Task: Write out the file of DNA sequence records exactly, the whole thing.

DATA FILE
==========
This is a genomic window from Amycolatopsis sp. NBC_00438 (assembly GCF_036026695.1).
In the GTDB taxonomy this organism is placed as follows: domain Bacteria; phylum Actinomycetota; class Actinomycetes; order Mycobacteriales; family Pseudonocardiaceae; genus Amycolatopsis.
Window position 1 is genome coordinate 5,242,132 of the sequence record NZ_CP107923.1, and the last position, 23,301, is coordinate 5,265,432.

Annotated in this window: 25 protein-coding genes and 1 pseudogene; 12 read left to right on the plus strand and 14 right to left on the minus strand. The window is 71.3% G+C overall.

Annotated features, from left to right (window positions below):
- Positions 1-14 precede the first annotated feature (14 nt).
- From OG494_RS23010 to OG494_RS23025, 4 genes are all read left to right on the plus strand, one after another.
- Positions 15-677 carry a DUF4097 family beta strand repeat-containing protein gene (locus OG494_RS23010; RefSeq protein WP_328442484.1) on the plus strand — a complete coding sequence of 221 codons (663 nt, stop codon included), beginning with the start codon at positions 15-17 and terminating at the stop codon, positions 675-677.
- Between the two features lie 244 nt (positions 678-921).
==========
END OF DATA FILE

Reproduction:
This is a genomic window from Amycolatopsis sp. NBC_00438 (assembly GCF_036026695.1).
In the GTDB taxonomy this organism is placed as follows: domain Bacteria; phylum Actinomycetota; class Actinomycetes; order Mycobacteriales; family Pseudonocardiaceae; genus Amycolatopsis.
Window position 1 is genome coordinate 5,242,132 of the sequence record NZ_CP107923.1, and the last position, 23,301, is coordinate 5,265,432.

Annotated in this window: 25 protein-coding genes and 1 pseudogene; 12 read left to right on the plus strand and 14 right to left on the minus strand. The window is 71.3% G+C overall.

Annotated features, from left to right (window positions below):
- Positions 1-14 precede the first annotated feature (14 nt).
- From OG494_RS23010 to OG494_RS23025, 4 genes are all read left to right on the plus strand, one after another.
- Positions 15-677 carry a DUF4097 family beta strand repeat-containing protein gene (locus OG494_RS23010; RefSeq protein WP_328442484.1) on the plus strand — a complete coding sequence of 221 codons (663 nt, stop codon included), beginning with the start codon at positions 15-17 and terminating at the stop codon, positions 675-677.
- Between the two features lie 244 nt (positions 678-921).